Childrens Hospitals, disabilities, disabled, Halo Traction, HaloTraction, hospitals, Kyphosis, medical, Physical Disabilities, Scoliosis, Shriners Hospitals, Shriners Hospitals for Children, Special Needs, Spinal Deformity, Spinal Fusions, SpinalDeformity, SpinalFusions

Scoliosis Journey: My St Louis “adventure” 2012: Halo Traction, becoming a shriners patient again, Spinal Fusion, and more!

Backstory: I was a Shriner’s patient for about fifteen and a half years of my life. Since I was young, all I could remember the doctor saying “We’ll wait until she hits puberty and then see from there about a surgery.” Well, what they were waiting on was to see if my spine would grow. (I had a fusion at two years of age and as my spine would grow, it was supposed to correct itself; well the spine didn’t grow, instead, it kept curving.) When I finally reached puberty, (which was about fifteen or sixteen years old, being a “late bloomer” is so much fun! Not! Haha) the doctors changed the story to “nothing else can be done without paralyzing her.” Well, can you imagine being told that you were going to have this huge hump on your back removed once you became a teenager and hit puberty, then suddenly the story changed and you would now be stuck with it the rest of your life? My heart broke, I cried like a baby; it’s a good thing that one of my besties was there and we went a walk to calm me down. At seventeen and half years old, I got discharged because Shriner’s is a children’s hospital and my next appointment would’ve been after I turned 18 years of age. Since that time I hadn’t been to an orthopedic doctor (almost 2 years), and mom was worried, and she heard good things about Dr. Williams in Opelousas.

My Scoliosis Journey in St Louis, Missouri began on Jan. 2011 after a referral from a local orthopedic dr to go see Dr. Lawrence Lenke (who has since moved his practice to New York,) because my Scoliosis was “too complicated” for the local dr, and “looked like a rollercoaster” (Try living with it, dude!) It usually took a year to get in to see dr. Lenke, we got in within six months!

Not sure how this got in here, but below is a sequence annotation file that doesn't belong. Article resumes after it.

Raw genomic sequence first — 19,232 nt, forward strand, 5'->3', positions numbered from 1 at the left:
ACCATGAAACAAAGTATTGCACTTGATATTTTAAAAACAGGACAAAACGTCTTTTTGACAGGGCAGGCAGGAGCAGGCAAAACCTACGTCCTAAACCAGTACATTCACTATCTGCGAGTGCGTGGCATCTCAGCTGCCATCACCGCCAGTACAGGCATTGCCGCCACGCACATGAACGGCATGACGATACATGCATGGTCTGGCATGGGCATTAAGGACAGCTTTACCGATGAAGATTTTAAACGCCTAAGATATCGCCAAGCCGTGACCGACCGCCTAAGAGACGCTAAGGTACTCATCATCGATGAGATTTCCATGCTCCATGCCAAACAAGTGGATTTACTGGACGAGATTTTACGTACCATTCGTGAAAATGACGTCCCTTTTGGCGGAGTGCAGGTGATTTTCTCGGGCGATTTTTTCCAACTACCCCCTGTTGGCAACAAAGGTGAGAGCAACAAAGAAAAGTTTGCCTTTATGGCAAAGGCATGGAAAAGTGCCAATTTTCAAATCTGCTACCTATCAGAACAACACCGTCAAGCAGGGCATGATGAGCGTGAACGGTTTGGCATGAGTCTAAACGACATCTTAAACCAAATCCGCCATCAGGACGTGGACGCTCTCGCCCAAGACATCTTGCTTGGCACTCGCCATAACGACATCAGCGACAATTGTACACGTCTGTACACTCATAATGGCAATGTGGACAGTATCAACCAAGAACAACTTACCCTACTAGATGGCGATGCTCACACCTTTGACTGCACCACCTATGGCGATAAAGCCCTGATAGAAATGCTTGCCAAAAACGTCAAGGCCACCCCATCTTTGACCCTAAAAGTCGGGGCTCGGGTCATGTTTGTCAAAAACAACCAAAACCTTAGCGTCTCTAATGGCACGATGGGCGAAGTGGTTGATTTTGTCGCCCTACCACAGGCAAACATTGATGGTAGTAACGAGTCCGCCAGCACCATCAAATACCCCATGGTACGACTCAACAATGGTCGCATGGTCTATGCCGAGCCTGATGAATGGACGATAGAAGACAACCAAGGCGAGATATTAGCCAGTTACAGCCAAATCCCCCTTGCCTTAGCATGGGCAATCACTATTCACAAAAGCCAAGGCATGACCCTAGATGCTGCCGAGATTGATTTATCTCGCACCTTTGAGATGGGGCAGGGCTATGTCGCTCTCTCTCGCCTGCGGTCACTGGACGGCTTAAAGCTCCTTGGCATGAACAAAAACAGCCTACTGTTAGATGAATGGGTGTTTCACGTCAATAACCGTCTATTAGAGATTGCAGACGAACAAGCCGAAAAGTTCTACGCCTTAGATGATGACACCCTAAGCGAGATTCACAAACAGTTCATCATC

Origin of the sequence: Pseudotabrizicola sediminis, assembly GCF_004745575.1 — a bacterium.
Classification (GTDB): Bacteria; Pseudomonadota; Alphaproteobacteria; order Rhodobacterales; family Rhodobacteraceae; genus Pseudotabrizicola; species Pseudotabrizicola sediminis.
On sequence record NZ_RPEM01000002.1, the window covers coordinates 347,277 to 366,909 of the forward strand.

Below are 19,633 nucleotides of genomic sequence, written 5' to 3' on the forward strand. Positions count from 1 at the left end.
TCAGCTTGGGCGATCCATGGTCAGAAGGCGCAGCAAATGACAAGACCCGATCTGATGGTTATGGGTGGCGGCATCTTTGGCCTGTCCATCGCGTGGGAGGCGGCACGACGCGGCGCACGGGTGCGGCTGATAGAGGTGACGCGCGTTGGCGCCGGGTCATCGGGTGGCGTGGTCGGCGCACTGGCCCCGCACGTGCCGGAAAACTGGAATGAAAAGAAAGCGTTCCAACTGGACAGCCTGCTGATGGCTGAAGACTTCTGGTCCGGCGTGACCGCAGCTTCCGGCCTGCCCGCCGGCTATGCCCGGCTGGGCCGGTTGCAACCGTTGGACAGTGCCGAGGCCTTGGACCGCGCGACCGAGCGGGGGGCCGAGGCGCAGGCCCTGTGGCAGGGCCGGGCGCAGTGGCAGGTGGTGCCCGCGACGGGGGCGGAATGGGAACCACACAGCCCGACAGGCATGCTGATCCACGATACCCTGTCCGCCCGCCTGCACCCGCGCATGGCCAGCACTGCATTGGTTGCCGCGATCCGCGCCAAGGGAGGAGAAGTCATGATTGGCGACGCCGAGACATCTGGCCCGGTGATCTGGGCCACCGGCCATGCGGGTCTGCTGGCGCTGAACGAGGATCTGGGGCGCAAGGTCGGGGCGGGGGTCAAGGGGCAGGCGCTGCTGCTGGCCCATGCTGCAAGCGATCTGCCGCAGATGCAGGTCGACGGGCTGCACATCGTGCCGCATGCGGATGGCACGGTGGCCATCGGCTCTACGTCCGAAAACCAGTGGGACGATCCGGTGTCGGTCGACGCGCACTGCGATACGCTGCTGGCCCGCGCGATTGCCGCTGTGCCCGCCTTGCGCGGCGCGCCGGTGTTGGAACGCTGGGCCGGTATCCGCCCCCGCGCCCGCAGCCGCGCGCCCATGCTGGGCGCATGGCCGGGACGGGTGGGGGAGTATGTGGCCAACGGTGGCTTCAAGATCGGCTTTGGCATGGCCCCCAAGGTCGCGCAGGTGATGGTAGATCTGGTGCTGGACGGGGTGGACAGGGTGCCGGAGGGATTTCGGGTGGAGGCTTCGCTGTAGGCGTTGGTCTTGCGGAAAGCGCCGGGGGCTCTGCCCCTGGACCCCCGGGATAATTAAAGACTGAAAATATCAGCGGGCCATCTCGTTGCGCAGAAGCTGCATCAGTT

The initial meeting with Dr. Lenke was very emotional. I really cannot “sing his praises” enough! He saved my life! When he came into the room, he smiled and did the usual doctor stuff: reviewed my x-rays, feeling how uneven my hips were, traced the curve of my spine with his finger, the same old routine to me- I could probably do it in my sleep! Finally, when we talked, I had questions and he answered them politely, honestly, and kindly. There were some I didn’t ask because I am sometimes shy (not very often, but it does happen occasionally: especially if the questions are embarrassing) and were embarrassed by some of the questions. He saw I was hesitant and took the list and read over the questions and gave me answers. He didn’t laugh or make any rude remarks, he made me feel like there were no “dumb questions.” When he was talking he wasn’t saying “if” he could do the surgery, he was saying “when’ so that just filled me and my mom with so much hope that once Mom and I were out of sight in the bathroom helping me change out of the hospital gown, We hugged and both cried it out in the bathroom: Bawling like 2 big babies, but these were different than the tears I shed at Shriners in Shreveport at 17.5 years of age; these tears were happy tears of joy! Mom and I had gotten our hope back! Imagine, being told that you would have this Scoliosis hump the rest of your life and then come to find out, there is actual hope! However, I had a choice to make, take the risk of paralyzing from surgery that could save my life and not paralyze me..or leave my Scoliosis to get worse and end up paralyzing me anyway? I chose surgery, although my dad originally thought it was for “vanity reasons,” however, he realized how bad it was when he saw the model Dr. Lenke had made of my spine before my surgery; his response was “That was in my daughter!!!?”